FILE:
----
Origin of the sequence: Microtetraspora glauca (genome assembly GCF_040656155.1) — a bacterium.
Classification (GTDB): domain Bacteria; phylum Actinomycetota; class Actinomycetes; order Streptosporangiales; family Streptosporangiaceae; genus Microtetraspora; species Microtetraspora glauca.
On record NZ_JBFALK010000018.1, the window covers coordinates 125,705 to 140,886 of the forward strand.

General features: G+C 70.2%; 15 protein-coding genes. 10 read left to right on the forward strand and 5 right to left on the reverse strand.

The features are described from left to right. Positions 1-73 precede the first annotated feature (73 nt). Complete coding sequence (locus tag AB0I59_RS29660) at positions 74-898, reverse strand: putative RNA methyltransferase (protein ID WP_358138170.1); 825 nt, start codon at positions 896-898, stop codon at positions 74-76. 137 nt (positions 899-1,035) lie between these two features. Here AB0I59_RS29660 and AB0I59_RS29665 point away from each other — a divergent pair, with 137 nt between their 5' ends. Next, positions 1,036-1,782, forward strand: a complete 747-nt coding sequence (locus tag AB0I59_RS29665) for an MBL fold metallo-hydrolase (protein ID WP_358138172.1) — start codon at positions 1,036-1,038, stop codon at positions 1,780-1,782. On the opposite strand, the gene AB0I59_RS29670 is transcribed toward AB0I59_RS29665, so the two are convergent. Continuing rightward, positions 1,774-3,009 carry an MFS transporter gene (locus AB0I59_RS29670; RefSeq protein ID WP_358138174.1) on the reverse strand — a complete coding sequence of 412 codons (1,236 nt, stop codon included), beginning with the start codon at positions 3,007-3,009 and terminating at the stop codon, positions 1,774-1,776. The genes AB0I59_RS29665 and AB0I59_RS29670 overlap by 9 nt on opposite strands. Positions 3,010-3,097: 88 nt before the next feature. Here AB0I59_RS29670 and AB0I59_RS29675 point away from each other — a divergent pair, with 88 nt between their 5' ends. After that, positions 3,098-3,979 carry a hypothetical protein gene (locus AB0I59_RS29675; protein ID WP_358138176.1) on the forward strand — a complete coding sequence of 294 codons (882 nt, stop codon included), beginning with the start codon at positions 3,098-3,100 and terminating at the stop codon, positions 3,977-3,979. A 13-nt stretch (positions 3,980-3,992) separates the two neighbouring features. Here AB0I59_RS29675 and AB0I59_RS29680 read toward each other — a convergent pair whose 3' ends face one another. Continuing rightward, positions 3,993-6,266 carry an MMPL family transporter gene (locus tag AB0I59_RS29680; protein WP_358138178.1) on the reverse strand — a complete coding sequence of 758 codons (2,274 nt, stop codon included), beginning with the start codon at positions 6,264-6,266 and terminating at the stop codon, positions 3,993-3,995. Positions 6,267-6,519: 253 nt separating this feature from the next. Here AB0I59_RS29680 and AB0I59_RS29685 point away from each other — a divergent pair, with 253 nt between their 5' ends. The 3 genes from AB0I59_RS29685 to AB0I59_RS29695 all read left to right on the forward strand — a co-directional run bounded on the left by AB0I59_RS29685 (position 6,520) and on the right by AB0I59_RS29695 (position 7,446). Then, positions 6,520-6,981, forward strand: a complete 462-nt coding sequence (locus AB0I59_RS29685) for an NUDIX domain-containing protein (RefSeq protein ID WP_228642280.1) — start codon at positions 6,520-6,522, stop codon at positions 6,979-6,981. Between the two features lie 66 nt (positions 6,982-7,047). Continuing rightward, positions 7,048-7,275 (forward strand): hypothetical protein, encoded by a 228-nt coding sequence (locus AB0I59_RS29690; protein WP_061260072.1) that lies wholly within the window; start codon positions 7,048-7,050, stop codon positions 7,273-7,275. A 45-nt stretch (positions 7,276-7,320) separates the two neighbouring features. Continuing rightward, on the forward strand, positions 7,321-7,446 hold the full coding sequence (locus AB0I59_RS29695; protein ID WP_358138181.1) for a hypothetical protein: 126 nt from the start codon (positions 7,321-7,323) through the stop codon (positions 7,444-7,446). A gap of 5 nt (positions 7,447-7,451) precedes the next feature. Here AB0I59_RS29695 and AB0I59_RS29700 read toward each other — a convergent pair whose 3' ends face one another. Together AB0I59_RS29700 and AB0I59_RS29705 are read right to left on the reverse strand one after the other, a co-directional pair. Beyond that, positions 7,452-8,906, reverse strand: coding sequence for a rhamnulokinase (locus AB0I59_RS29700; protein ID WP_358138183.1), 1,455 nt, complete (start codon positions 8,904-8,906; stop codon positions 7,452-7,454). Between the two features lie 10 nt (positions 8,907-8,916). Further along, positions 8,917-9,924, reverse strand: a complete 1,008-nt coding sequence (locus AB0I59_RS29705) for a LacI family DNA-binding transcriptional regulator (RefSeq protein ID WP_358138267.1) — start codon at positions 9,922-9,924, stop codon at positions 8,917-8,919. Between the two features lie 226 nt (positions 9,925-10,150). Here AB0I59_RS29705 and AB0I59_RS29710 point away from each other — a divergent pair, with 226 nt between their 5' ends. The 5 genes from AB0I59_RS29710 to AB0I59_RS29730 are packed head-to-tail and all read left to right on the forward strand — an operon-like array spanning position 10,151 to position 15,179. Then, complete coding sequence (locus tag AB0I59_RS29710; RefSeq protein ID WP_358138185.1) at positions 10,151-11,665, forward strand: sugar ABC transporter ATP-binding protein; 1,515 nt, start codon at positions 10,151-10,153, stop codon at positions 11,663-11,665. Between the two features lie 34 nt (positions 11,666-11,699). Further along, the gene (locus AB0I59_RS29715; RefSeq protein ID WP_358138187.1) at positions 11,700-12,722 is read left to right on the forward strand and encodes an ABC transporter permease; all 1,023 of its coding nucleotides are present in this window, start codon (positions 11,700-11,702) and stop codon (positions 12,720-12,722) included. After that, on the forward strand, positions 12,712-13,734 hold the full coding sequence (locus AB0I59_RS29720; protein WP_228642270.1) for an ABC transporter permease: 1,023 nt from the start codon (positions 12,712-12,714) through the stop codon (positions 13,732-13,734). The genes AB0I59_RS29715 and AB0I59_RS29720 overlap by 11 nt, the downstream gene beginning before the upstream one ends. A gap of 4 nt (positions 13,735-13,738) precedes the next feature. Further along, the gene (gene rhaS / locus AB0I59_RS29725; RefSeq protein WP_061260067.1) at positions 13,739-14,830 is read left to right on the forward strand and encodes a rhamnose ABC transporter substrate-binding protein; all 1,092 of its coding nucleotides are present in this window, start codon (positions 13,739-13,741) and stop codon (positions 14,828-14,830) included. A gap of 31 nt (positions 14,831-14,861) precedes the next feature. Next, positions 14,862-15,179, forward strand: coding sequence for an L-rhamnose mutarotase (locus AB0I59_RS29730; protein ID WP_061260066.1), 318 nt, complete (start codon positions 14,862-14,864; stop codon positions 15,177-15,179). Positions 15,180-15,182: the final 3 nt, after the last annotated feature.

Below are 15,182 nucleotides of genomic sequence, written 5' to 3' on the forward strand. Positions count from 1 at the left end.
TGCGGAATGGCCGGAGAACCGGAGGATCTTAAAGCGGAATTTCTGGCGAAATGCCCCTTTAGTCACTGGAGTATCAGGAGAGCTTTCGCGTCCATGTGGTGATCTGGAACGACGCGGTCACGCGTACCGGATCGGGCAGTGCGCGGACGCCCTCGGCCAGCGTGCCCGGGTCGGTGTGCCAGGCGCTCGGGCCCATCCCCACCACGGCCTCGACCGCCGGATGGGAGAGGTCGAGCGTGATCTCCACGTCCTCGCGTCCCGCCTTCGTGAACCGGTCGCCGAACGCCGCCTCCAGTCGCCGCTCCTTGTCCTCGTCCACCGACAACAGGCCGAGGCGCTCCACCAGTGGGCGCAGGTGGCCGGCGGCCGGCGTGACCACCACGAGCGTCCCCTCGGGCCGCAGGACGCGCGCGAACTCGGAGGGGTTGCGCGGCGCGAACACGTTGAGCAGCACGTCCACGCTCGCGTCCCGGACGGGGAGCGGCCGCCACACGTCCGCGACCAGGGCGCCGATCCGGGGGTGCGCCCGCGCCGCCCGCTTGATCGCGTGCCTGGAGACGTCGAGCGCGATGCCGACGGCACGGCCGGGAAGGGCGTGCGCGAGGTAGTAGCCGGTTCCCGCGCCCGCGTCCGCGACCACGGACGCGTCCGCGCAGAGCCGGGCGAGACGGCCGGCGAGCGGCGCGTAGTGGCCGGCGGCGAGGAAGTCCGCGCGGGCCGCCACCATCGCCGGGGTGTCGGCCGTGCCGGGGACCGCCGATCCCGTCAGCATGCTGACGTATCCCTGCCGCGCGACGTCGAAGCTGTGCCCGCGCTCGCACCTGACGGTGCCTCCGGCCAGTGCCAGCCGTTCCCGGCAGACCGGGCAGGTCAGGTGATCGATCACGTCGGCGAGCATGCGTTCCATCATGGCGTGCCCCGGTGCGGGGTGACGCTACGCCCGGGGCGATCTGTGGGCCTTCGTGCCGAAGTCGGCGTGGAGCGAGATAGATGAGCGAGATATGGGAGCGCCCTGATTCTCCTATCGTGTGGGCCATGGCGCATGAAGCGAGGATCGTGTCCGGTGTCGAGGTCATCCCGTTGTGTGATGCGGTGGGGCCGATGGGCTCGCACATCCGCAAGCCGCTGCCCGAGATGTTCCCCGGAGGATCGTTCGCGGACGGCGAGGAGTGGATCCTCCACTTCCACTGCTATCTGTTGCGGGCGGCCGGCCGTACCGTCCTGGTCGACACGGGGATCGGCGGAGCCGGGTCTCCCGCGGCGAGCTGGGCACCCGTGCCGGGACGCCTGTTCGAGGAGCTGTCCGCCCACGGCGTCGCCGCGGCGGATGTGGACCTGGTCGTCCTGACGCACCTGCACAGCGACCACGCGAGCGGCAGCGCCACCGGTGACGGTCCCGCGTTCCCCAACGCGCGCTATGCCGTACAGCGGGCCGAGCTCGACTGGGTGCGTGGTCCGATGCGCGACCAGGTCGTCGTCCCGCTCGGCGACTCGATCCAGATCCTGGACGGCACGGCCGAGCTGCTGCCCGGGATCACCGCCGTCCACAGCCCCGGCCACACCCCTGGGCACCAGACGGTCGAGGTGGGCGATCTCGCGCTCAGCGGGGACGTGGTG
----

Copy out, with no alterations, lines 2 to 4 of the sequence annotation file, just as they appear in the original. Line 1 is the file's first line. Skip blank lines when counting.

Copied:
Classification (GTDB): domain Bacteria; phylum Actinomycetota; class Actinomycetes; order Streptosporangiales; family Streptosporangiaceae; genus Microtetraspora; species Microtetraspora glauca.
On record NZ_JBFALK010000018.1, the window covers coordinates 125,705 to 140,886 of the forward strand.

General features: G+C 70.2%; 15 protein-coding genes. 10 read left to right on the forward strand and 5 right to left on the reverse strand.